Integration of multiple sensory inputs is required for robust perception and behavioral performance. Recent psychophysical studies indicate that humans combine cues according to a statistically optimal weighting scheme derived from Bayesian probability theory. When we make perceptual judgments that rely on two separate cues, we are able to take into account the reliability of each cue, even when this reliability varies randomly from trial to trial. Bayesian theory also predicts an improvement in behavioral performance when two sensory cues are present, as compared with only one cue. One particularly vital task that involves multisensory integration is the estimation of self-motion, or heading. Information from both visual (`optic flow') and vestibular cues can be useful for heading perception, yet little is known about the principles and neural substrates for cue integration. Using a sophisticated virtual reality system, we have developed a novel behavioral paradigm for studying cue integration in rhesus monkeys. Here we propose to test specific hypotheses regarding a role of the dorsal medial superior temporal area (MSTd) and ventral intraparietal area (VIP) in visual/vestibular cue integration.
In aim 1, we will record from MSTd and VIP neurons while the monkey performs a heading discrimination task, based on vestibular cues alone, visual cues alone and combined presentation of both cues. We hypothesize that MSTd/VIP neurons with `congruent'visual/vestibular responses constitute a neural substrate for Bayesian cue integration, including cue re-weighting when visual reliability changes.
In aim 2, we will probe for causal links between MSTd/VIP neurons and multi-sensory cue integration for heading perception by manipulating neural activity using microstimulation and reversible chemical inactivation techniques.
In aim 3, we explore the functional roles of MSTd/VIP neurons having `opposite', as compared to `congruent', visual/vestibular responses. We will test specific hypotheses, the most prominent of which is a potential role of neurons with opposite visual/vestibular preferences on disambiguating the components of visual motion that are due to object motion from those due to self-motion. Combined these aims will provide a fundamental breakthrough in our understanding of multisensory cortex, as well as more generally how the brain computes using probabilities. The general principles that we uncover regarding sensory integration should have wide application to many issues in systems-level neuroscience. Understanding the neural basis of multisensory integration and self-motion perception would also promote new strategies for treating spatial disorientation deficits common to many brain dysfunctions, including Alzheimer's disease. One of these deficits is an impaired ability to judge heading from optic flow, and this impairment is correlated with patients'difficulty in navigating through their surroundings. Better localization of these functions in a primate animal model would help targeting new Alzheimer's therapies to the appropriate brain regions.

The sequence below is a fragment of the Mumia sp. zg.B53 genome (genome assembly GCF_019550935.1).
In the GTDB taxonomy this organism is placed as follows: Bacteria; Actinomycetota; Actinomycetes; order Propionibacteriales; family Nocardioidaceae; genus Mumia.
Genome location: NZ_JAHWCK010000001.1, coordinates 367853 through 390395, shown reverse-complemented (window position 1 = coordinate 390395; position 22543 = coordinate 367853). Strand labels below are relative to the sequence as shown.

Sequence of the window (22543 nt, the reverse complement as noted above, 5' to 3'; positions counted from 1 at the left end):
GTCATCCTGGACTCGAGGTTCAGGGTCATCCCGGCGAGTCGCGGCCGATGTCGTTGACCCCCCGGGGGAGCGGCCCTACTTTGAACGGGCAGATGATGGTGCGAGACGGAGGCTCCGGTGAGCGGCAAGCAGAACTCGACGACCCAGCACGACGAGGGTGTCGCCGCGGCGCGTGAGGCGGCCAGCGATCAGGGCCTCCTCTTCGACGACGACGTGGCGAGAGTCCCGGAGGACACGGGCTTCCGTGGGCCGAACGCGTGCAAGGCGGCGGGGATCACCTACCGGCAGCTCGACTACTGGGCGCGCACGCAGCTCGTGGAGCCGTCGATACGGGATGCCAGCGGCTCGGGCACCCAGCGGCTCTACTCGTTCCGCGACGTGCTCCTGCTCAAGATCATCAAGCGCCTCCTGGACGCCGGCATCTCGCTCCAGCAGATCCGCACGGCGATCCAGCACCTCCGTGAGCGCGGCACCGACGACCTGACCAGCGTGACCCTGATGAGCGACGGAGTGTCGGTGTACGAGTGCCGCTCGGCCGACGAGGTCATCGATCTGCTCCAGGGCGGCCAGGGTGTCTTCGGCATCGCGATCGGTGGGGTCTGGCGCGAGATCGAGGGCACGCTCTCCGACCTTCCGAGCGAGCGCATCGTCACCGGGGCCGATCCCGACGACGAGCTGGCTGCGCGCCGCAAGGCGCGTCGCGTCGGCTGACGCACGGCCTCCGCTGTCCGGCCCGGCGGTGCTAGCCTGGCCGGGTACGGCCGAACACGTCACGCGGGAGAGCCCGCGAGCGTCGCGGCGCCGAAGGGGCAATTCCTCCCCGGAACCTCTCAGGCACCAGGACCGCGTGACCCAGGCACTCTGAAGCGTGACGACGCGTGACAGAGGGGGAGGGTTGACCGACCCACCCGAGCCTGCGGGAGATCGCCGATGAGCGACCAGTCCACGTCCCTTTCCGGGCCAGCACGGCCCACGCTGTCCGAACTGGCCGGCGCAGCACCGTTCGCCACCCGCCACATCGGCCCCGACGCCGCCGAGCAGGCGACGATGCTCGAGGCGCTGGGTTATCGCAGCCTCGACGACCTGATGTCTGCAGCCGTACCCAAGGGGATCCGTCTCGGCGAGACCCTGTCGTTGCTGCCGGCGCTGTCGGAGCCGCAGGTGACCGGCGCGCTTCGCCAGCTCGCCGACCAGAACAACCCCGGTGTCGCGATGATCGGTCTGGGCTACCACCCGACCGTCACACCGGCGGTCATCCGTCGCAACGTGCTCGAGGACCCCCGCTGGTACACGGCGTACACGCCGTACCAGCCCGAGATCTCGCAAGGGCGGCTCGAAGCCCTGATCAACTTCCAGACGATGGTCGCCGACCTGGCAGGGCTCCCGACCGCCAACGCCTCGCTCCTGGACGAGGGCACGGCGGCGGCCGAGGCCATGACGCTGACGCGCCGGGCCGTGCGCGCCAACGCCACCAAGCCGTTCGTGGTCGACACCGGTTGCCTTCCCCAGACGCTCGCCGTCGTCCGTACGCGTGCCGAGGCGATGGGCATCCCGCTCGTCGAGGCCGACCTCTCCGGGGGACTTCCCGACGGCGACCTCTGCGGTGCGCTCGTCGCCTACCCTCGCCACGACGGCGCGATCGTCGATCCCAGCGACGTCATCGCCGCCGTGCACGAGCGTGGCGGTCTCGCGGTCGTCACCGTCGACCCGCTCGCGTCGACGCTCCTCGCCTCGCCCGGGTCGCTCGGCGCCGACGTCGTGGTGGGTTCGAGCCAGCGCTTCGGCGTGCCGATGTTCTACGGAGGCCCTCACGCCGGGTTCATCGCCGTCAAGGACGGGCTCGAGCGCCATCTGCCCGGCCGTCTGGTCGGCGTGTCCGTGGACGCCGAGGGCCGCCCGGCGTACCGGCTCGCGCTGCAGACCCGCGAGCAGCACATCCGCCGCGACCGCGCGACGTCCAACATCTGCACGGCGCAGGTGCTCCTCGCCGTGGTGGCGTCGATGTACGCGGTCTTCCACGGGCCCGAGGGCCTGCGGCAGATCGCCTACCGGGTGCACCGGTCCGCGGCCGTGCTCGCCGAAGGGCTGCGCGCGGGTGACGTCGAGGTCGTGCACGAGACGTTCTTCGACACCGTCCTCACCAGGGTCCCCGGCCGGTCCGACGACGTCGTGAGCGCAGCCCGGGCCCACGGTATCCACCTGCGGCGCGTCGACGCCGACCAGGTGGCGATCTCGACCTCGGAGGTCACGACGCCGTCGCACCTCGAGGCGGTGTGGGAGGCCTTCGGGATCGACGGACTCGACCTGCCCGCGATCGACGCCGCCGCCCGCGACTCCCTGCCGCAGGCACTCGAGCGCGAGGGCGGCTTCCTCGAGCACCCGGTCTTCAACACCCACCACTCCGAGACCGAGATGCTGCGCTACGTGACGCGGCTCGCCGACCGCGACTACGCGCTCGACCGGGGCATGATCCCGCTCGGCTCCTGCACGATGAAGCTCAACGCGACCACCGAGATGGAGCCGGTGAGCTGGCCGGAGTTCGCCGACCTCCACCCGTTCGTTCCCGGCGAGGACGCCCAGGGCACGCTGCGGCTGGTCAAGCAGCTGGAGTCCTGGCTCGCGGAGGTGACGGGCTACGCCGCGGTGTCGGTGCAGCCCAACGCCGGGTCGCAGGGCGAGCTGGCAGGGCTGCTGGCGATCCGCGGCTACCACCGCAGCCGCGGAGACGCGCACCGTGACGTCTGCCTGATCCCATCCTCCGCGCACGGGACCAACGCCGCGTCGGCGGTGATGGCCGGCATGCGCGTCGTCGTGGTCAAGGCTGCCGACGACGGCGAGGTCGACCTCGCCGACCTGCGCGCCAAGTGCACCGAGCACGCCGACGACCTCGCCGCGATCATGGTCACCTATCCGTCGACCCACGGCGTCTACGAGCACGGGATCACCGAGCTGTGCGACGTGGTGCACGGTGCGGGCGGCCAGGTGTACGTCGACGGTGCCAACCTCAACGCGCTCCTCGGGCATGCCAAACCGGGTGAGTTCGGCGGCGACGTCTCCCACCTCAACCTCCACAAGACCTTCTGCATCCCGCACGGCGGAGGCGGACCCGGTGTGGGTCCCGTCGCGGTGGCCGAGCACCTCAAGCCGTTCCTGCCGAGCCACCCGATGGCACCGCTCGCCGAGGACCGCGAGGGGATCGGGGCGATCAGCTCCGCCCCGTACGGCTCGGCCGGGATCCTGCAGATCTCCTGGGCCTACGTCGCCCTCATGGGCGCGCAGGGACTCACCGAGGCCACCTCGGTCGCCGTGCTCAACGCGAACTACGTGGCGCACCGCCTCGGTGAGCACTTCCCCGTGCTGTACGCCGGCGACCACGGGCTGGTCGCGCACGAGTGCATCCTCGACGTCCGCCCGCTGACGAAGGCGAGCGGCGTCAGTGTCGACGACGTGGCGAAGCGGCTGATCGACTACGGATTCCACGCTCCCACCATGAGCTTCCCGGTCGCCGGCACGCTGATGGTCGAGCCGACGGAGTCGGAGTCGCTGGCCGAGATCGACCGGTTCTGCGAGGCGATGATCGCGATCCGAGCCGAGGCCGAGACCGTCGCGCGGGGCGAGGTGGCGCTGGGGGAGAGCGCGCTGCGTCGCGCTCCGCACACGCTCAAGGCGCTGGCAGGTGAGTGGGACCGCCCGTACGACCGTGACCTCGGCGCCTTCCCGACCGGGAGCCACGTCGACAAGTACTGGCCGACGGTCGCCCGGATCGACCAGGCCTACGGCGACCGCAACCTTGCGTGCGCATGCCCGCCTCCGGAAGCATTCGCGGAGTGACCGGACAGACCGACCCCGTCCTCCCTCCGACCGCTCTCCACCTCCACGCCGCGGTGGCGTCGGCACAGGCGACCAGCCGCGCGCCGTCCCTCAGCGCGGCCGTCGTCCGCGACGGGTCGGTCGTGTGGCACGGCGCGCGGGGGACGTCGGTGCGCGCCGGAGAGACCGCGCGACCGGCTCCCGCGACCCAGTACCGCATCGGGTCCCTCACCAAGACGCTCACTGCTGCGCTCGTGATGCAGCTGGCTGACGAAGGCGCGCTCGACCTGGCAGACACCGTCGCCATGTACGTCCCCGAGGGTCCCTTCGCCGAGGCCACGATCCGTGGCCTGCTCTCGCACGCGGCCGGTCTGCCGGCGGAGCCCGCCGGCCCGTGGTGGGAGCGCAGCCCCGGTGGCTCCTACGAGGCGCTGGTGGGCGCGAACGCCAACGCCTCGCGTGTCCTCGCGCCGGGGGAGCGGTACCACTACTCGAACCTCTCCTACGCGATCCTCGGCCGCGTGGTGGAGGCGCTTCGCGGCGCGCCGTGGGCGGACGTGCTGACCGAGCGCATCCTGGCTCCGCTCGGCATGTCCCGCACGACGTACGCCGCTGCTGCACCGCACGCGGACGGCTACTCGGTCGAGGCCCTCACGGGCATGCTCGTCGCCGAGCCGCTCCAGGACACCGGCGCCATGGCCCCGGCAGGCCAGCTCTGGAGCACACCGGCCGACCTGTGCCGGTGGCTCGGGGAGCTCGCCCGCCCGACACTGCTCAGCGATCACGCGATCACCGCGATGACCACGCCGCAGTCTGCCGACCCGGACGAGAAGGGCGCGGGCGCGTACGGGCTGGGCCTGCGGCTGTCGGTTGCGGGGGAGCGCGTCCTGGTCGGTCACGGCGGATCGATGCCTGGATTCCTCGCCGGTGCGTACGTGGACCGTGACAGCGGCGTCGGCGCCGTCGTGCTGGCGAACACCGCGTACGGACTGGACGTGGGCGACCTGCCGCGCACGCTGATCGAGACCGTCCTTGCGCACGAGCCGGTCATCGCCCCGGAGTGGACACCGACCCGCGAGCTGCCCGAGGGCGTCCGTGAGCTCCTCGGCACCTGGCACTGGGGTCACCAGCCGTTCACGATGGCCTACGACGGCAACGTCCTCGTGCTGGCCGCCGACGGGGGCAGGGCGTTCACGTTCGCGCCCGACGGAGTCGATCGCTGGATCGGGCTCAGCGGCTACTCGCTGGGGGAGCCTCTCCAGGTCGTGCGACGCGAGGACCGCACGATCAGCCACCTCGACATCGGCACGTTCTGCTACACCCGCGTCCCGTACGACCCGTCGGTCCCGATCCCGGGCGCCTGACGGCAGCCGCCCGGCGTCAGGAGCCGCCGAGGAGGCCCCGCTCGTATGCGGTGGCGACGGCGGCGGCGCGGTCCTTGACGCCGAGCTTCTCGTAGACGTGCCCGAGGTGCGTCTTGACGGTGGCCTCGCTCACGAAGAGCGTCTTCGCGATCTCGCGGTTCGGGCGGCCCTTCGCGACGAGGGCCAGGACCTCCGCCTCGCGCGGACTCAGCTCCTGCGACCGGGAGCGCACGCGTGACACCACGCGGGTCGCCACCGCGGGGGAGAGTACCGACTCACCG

Understanding the neural basis of multisensory integration and self-motion perception would also promote new strategies for treating spatial disorientation deficits common to many brain dysfunctions, including Alzheimer's disease. One of these deficits is an impaired ability to judge heading from optic flow, and this impairment is correlated with patients'difficulty in navigating through their surroundings. Better localization of these functions in a primate animal model would help targeting new Alzheimer's therapies to the appropriate brain regions.
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